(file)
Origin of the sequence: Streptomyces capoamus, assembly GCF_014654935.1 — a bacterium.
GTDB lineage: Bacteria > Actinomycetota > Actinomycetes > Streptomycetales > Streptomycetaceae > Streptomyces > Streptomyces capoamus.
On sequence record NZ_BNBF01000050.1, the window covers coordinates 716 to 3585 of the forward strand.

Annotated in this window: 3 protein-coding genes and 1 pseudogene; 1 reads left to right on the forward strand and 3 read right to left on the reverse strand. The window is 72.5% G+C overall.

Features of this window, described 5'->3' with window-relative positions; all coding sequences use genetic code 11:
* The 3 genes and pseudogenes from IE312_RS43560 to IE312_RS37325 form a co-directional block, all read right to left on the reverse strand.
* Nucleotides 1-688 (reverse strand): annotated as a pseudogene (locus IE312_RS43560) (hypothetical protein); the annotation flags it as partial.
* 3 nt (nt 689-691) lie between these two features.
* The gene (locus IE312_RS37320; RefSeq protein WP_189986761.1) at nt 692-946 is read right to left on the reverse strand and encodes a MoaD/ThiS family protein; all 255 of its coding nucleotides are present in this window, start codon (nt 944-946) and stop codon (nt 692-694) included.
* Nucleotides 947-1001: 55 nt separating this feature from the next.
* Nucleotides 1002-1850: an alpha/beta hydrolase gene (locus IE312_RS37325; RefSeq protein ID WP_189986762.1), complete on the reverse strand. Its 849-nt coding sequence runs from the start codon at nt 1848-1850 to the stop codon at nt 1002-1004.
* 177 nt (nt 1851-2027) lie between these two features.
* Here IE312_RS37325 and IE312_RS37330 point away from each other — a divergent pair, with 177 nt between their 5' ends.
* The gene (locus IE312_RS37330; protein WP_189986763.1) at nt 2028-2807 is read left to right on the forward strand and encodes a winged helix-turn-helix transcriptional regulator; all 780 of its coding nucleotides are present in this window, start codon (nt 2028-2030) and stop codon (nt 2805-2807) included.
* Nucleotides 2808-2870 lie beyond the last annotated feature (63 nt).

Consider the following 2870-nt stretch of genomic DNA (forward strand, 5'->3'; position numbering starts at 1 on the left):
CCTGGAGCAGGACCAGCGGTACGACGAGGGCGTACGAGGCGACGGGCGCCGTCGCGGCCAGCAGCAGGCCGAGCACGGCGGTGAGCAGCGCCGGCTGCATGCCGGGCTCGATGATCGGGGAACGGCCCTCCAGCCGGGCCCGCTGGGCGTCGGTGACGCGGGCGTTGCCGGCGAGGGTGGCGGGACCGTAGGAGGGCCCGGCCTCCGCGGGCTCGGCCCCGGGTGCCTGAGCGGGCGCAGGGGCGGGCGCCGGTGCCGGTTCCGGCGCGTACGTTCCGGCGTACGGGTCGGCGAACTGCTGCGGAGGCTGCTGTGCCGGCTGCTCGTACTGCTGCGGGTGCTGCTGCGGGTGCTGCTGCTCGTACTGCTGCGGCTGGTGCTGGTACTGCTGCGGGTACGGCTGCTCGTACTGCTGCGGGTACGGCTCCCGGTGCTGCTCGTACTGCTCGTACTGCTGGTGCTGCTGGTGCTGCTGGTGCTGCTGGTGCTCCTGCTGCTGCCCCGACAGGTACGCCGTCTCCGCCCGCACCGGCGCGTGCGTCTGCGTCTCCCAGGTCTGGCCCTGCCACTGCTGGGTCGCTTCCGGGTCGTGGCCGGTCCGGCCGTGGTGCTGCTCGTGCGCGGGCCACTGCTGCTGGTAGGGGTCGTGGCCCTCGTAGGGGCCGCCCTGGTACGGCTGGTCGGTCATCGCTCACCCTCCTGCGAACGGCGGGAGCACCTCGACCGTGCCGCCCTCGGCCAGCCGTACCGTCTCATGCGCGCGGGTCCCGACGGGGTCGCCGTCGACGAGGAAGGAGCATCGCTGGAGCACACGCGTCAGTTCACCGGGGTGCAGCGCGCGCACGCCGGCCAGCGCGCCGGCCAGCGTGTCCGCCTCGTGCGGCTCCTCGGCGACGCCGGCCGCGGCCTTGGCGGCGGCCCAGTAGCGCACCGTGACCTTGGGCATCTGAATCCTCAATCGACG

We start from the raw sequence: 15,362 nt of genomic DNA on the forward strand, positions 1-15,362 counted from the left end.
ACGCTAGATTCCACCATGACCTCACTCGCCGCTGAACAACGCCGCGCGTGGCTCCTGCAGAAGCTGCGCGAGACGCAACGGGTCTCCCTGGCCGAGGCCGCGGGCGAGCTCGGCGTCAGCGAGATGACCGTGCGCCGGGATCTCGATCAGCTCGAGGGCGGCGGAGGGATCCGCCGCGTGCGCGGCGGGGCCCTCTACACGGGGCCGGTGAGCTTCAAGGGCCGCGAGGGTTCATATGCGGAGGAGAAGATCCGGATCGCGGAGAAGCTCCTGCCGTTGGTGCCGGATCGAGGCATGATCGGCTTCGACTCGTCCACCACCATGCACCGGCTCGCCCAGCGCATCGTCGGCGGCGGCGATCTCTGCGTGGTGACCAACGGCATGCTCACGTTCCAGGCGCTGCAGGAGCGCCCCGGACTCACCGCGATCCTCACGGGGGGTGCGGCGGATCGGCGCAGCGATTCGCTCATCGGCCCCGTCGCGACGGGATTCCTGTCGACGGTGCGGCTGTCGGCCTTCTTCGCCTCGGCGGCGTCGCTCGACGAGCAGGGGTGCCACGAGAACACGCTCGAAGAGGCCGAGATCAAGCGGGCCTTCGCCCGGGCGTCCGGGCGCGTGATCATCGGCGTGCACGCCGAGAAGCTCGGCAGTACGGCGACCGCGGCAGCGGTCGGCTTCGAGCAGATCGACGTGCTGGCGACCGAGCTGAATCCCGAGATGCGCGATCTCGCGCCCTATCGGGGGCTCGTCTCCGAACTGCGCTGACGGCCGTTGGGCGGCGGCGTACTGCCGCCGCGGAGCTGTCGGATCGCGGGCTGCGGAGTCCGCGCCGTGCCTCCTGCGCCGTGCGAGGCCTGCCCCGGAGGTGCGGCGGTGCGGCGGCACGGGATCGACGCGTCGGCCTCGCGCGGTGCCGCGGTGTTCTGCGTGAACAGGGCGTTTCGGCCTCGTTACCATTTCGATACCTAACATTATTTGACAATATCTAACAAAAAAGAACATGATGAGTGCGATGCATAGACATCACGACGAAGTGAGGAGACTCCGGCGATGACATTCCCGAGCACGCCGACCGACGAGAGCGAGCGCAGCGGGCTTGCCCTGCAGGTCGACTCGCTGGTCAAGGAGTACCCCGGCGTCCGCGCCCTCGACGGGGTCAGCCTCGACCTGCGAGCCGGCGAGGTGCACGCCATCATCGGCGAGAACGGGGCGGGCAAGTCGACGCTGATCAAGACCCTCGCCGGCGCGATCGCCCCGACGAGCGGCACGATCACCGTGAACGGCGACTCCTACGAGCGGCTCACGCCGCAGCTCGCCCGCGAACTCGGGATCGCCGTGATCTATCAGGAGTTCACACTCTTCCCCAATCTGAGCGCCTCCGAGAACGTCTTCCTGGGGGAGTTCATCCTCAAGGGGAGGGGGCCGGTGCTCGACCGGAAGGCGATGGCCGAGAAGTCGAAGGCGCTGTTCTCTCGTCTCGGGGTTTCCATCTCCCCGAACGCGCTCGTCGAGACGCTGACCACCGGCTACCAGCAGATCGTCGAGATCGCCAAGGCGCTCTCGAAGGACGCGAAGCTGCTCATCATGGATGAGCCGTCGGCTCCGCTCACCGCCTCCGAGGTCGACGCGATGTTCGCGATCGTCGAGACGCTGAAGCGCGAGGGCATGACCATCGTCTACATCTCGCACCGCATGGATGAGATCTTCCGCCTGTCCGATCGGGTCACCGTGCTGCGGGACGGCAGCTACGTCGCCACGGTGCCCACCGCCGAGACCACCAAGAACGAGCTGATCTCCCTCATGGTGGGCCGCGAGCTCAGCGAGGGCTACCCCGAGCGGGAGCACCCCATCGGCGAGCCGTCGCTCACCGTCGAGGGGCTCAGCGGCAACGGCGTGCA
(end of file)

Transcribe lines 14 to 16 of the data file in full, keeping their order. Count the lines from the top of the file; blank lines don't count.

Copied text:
* The gene (locus IE312_RS37330; protein WP_189986763.1) at nt 2028-2807 is read left to right on the forward strand and encodes a winged helix-turn-helix transcriptional regulator; all 780 of its coding nucleotides are present in this window, start codon (nt 2028-2030) and stop codon (nt 2805-2807) included.
* Nucleotides 2808-2870 lie beyond the last annotated feature (63 nt).

Consider the following 2870-nt stretch of genomic DNA (forward strand, 5'->3'; position numbering starts at 1 on the left):